Paying someone to rub your butt
Or, “Why You Should Consider Sports Massage”
I just had a massage on Saturday and was reminded again of how useful it is for loosening tight leg muscles. I had my first sports massage about two years ago — some of you may recall the now-infamous “wii bowling” injury. The repetitive (and zealous) motions of stepping and bowling over an entire afternoon left me with a hamstring pull and barely able to walk the next day. (Yes, yes, it’s hysterical, I know.)
After days of yarking about my woe to many JMSers, one guy recommended sports massage.
“Isn’t that kind of… girlie?” I asked. “With the frou-frou oils and mud wraps and beating with scented twigs and whatnot?”
“No,” he said firmly. “You should go.”
But I went, and it was amazing. I had literally been barely able to walk up the stairs when I left home; on my return I could climb them without even thinking about it–and without wincing. I wasn’t 100% until the next day, but it was enough of a WOW! to make me a believer and silence my ridicule forevermore.
As hockey players, we’re pretty hard on our leg muscles (front and back: hamstrings, quads and glutes), skating for a hour and a half in the proper hockey stance crouch. I can just get used to things feeling “a little tight” and a little less effective without realizing that they’re problematic since it happens gradually. I usually walk into the appointment thinking, “Oh, my leg muscles are fine, but I’ll just keep the appointment I made.”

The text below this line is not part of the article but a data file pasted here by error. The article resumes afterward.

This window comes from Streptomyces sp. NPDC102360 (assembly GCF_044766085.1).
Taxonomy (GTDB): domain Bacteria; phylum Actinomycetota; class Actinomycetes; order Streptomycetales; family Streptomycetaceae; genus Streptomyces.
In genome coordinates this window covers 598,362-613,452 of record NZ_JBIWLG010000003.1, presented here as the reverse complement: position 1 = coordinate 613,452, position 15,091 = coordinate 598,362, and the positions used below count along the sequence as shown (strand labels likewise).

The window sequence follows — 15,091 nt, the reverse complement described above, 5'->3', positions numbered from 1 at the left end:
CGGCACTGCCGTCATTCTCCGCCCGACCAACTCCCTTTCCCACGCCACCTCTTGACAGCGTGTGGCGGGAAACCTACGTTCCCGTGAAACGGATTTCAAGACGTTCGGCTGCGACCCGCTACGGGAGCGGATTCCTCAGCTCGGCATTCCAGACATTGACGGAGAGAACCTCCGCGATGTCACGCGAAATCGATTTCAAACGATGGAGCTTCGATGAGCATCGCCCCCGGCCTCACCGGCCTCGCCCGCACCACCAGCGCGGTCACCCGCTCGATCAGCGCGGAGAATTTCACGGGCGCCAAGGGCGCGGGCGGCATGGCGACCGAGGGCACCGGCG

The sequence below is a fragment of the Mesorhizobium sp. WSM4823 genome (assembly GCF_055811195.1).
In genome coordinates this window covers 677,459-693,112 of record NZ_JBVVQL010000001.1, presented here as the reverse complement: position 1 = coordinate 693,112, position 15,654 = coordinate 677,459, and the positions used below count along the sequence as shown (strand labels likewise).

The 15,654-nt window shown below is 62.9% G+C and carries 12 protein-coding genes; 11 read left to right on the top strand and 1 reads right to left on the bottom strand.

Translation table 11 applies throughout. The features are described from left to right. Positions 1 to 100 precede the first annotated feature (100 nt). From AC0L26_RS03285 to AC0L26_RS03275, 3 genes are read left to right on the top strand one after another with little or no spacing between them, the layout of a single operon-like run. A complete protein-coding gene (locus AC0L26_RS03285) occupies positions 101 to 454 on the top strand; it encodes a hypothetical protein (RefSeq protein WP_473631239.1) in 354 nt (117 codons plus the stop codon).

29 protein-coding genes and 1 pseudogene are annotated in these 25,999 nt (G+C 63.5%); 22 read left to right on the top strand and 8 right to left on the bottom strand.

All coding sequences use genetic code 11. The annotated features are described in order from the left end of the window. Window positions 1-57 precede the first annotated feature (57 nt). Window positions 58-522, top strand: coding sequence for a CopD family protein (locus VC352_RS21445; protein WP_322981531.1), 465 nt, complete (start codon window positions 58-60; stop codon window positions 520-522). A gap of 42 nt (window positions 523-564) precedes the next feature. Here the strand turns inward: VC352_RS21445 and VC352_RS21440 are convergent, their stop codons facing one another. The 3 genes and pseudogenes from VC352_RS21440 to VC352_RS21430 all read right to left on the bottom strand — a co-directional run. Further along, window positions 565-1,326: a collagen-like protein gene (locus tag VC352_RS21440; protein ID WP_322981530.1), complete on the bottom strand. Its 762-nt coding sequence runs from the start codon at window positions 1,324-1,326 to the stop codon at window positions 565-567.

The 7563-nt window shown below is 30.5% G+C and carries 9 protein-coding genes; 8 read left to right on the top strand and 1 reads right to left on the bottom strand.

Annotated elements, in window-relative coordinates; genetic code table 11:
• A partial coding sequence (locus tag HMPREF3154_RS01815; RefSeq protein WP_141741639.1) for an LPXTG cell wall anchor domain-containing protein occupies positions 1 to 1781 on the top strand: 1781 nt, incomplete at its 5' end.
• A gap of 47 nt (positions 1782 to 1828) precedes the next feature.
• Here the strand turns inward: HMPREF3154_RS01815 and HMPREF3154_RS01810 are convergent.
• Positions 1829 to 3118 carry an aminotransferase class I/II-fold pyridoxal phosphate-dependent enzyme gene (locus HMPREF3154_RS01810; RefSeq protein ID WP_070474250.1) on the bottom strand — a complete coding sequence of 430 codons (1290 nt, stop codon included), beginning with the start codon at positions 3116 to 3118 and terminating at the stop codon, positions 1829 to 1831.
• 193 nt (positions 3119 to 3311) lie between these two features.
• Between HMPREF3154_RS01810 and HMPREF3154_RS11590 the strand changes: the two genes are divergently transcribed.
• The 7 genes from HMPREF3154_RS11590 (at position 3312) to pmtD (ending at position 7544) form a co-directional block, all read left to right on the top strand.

And then the sports massage person starts to work away and I think, “What the hell, are there walnuts in my leg?” That’s what the knots feel like; so often you don’t know they’re there until someone professional starts manipulating and smoothing them out. And, as usual, I think, “Man oh man, am I glad I came in!” I never realize how tight the muscles have become until I’m walking around afterwards and have noticed the amazing improvement.
And after doing some research, I see that it’s not at all uncommon for professional teams to use sports massage as a regular part of their training. Not just as therapy, but a component of the entire conditioning process.